This assertion is motivated by the desire to remove any shadow of impurity from Joseph. With regard to Christ, it is argued in favor of this thesis that the Lord, who loved virginity, would not have tolerated a “father” who was not crowned with its flower. With regard to Mary, it is argued that, since She was a virgin, the Betrothed given to Her also had to be a virgin. With regard to Joseph, it is argued that his love would have been divided if he had had other children, and thus he could not have devoted himself entirely to Mary and the Infant. It is also asserted that the Gospel does not contain any traces of other members of Joseph’s family besides Mary and Jesus— although to this one can object that the appearance in the Gospel of Jesus’ “brothers”, together with His Mother, is a sufficient refutation of this assertion, for these “brothers” were certainly part of Mary’s family after Joseph’s death.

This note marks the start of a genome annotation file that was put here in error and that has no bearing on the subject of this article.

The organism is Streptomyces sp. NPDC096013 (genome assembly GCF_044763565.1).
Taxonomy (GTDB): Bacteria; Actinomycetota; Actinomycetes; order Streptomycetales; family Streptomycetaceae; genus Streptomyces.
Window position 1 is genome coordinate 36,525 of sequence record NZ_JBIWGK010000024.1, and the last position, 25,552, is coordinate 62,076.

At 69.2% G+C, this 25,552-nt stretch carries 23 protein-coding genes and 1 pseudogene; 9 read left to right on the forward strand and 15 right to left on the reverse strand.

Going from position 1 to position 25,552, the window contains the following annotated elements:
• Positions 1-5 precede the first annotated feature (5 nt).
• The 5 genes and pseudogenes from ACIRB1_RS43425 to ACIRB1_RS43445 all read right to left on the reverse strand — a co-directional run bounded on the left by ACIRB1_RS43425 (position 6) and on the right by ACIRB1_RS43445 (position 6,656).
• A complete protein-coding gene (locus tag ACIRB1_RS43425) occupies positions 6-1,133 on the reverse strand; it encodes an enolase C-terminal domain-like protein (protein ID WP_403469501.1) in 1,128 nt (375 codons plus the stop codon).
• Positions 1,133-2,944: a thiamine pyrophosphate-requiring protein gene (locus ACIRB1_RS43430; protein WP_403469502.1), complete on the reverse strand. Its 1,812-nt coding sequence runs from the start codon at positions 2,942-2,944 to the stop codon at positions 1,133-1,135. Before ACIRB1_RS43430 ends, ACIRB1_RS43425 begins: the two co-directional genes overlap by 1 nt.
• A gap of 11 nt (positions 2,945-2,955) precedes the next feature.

All these considerations, which, as we have seen, are foreign to the Church fathers, are totally unconvincing and are based on an aversion to marriage and on an excessive emphasis on physical purity and celibacy. The church knows virginity not as celibacy (a Catholic invention) but only as monasticism. . . . Here the Catholics invent a celibate marriage from which the fleshly relation is banished— not only because of veneration directed at the Most Pure Virgin Mary and Joseph’s advanced age, but also in the name of virginity itself. Therefore the first among marriages becomes an implicit condemnation of childbirth in marriage, an aversion to marriage within marriage itself.”